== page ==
Table 1 shows the underlying oncological diagnoses and survival rate and table 2 shows survival in relation to reason for admission. The overall survival at discharge from the PICU was 49 of 74 . All patients admitted with infective illness (systemic or respiratory) were neutropenic. Positive identification of the causative organisms was possible in 13 of the 21 patients with systemic infection compared with five of the 18 patients with respiratory infection.

Table 1

Survival after admission to paediatric intensive care unit in relation to underlying diagnosis

Table 2

Survival in relation to reason for admission

Twenty one patients had systemic infection, 13 of whom survived, whereas only eight of the 18 patients admitted with respiratory infection survived. Patients with infective illness requiring ventilation had the poorest survival rate (13 of 31) whereas postoperative patients had the best survival (15 of 15).

Inotropic support was required in 21 of the 34 patients with infective illness. None of the patients who required more than three inotropic agents survived in contrast to approximately one quarter of those in whom no inotrope was needed (fig 1).

Figure 1

The association between survival and inotropic requirement. A steady decline in survival is seen as the number of inotropes required increases.

Eleven patients had neurological disease (six intracranial tumours and five acute lymphoblastic leukaemia (ALL) associated with central nervous system involvement). Four out of the six survivors had subsequent neurological deficits related to either the primary disease or the immediate cause of admission to the PICU.

Tumour mass effect resulting in respiratory compromise was seen in four patients having the following diagnoses: non-Hodgkin’s lymphoma, neuroblastoma, yolk sac tumour, and teratoma. Other admissions included acute myeloid leukaemia (AML) with cardiac arrest, Hodgkin’s lymphoma with tumour lysis syndrome, and ALL with cardiac tamponade.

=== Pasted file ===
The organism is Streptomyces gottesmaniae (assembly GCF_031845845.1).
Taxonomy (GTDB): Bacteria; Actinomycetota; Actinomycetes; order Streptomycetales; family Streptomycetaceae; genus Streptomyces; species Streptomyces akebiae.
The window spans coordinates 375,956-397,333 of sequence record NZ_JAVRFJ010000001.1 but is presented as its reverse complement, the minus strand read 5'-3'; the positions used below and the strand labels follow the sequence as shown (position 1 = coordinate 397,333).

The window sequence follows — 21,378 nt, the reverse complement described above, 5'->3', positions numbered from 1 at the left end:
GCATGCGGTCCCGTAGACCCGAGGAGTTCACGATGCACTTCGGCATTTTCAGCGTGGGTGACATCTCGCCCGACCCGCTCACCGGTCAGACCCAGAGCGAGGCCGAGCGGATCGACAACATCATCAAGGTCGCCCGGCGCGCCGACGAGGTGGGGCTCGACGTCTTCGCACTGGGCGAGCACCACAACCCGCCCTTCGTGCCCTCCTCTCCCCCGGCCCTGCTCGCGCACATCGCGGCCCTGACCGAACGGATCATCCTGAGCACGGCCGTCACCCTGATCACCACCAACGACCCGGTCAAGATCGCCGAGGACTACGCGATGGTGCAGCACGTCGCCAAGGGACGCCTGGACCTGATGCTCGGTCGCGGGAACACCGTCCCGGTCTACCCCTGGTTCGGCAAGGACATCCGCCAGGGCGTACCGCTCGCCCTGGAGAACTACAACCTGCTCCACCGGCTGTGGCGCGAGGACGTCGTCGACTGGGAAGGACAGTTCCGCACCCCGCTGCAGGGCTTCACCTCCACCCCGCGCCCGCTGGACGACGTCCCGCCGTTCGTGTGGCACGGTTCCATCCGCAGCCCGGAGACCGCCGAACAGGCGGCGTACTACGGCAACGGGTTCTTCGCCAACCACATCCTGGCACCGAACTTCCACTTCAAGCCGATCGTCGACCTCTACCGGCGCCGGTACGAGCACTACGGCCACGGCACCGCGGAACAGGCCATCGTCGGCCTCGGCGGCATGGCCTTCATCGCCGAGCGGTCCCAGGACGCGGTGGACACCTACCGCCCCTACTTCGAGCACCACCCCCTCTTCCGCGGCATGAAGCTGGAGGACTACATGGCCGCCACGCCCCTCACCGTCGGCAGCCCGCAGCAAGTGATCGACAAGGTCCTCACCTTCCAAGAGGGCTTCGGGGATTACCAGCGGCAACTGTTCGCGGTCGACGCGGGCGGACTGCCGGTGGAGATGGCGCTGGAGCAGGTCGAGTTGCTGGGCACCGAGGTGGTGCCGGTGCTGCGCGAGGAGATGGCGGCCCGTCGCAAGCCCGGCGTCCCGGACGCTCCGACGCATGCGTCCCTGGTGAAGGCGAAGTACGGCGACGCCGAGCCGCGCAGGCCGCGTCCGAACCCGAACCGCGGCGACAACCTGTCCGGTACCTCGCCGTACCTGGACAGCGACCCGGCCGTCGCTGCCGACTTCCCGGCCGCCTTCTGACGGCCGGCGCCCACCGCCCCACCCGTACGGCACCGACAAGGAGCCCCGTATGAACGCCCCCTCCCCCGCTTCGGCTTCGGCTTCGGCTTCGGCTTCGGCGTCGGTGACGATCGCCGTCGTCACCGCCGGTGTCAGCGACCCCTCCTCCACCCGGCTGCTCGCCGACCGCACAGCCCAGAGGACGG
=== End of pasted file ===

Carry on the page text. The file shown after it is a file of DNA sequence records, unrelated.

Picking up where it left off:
The mean (median) APACHE-II scores for survivors and non-survivors were 15.94 (16) and 24.2 (25), respectively (p < 0.001; 95% confidence interval (CI), 5.2 to 11.3).


Over the past three decades the outlook for children with malignancy has improved dramatically so that 60–70% are now expected to be long term survivors.1-4 Such improvement has resulted from increasingly intensive and sustained chemotherapy. One of the most serious consequences of this is an increase in myelosuppression and immunosuppression, with a risk of life threatening infection. Over the past 15 years several groups have reported the outcome of patients with malignant disease admitted to intensive care units for treatment. Unfortunately, most of these studies were on adults10-12 and only a few reports are on children.6 7 All of the paediatric studies were reported six or more years ago. Our study shows the use made of the PICU services by a regional oncology unit over the past seven years and highlights the changing pattern in outcome.